Then our luck changes. The two veteran fishermen are ready to call it quits for the day and offer us their three cod plus one given them by another fishermen since they are after the King Salmon and already have a freezer full of cod. We pack up our gear and happily carry our cod catch home. Shari spreads the 18" five pound fish across a log and I snap a Polaroid picture of the proud fisherman sitting on the log with the ocean as background; this we will send to her father as a reminder of the thousands of similar photos we have seen with him in the picture. Then we take the four fish to a cleaning house and I brutally dissect the first, carve out two chunks of flesh from the second, carefully detach the meat from the third and professionally fillet the fourth. For tonight’s dinner we dine on "catch of the day" and corn on the cob.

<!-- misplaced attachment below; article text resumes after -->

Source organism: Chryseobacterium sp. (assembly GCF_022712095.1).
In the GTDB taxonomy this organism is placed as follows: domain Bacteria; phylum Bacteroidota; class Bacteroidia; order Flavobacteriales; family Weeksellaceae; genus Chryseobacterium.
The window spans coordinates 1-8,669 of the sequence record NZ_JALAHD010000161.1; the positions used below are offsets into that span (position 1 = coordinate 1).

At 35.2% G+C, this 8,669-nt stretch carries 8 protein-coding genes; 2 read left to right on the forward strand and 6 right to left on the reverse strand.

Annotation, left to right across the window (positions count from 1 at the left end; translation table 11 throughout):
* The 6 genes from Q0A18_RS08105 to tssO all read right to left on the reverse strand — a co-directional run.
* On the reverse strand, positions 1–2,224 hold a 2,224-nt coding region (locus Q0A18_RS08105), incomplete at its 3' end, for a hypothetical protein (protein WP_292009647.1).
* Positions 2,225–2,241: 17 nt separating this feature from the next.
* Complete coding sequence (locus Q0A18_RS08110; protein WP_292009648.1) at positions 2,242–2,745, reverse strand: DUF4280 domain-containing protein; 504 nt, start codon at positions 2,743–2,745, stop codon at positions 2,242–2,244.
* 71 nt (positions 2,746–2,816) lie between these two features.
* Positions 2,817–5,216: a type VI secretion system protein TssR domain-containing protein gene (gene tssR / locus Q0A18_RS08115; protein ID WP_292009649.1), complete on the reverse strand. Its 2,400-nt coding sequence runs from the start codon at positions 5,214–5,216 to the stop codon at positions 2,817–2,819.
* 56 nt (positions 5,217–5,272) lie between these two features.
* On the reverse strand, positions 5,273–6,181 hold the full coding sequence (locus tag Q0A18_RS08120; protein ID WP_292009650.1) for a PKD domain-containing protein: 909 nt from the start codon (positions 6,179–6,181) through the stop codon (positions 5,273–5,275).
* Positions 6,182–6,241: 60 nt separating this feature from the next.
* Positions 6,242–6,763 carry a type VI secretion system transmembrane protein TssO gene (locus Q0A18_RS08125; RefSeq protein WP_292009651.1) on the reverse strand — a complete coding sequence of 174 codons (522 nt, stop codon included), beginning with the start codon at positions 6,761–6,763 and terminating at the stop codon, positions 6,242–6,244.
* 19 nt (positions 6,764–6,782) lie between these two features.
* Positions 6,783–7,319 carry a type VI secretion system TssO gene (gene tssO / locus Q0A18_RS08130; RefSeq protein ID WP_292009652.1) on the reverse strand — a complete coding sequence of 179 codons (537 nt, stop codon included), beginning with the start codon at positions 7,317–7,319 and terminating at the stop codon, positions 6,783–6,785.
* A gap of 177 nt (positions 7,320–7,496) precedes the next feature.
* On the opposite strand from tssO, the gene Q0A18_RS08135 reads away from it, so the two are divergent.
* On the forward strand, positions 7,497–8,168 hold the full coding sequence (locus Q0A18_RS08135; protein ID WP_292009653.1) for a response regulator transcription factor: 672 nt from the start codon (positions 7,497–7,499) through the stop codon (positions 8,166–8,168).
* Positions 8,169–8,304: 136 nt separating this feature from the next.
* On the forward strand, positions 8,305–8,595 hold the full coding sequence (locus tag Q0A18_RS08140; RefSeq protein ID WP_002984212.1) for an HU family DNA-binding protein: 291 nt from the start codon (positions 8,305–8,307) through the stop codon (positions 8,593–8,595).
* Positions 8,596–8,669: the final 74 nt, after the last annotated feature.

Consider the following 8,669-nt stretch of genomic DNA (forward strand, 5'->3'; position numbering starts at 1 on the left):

(SF's Journal). Fresh fish. After taking pictures of four beautiful cod, we went to the city fish cleaning tables and cleaned them in preparation for tonight’s supper. This is how the day ended; it began with a blue morning sky, a shining sun, and sparkling snowcapped mountains. We went to a bait store and asked for bait and a fellow from Wisconsin said he’d chop off some pollack for us to use. Just put it on a hook, he said and throw it out at the end of the spit. So we got our poles and tackle box and walked along the beach to where some others were fishing. First we put our collapsible rods together. Then we fastened the reel on it, tied on the hook and added a chunk of yummy bait. Out we casted, waiting for our first nibble. About an hour into this casting stuff, I heard a plop and an " Oh My" coming from Bert. He had cast his reel 15 feet right into the bay. Apparently it was not screwed on tight and that ended his fishing for the day. Not 15 minutes later, I cast out and the top of my pole went sailing along with the bait and the hook. Luckily as I reeled in, it came also, unable to get past the bait at the end of the line. The two men next to us must have taken us for neophytes, for it was about this time they offered their fish to us. We eagerly accepted, thanked them, put our fishing gear away, minus a piece or two, and headed to R TENT. We laid the fish out nicely on a log, just like my Dad used to do with the fish he caught, and snapped a few proud pictures. Then we headed to the fish cleaning tables and tried to look like pros cleaning our four fish. We chose a spot way at the end of a L-shaped cleaning area, so fewer people could watch us and I stood between Bert who was directing the knife and the man next to us . Luckily everyone minded their own business and were intent on cleaning the 30 pound flounder they had caught and were not looking at our four fish. Well I must say we did a pretty fine job of it and had a good meal of fresh cod.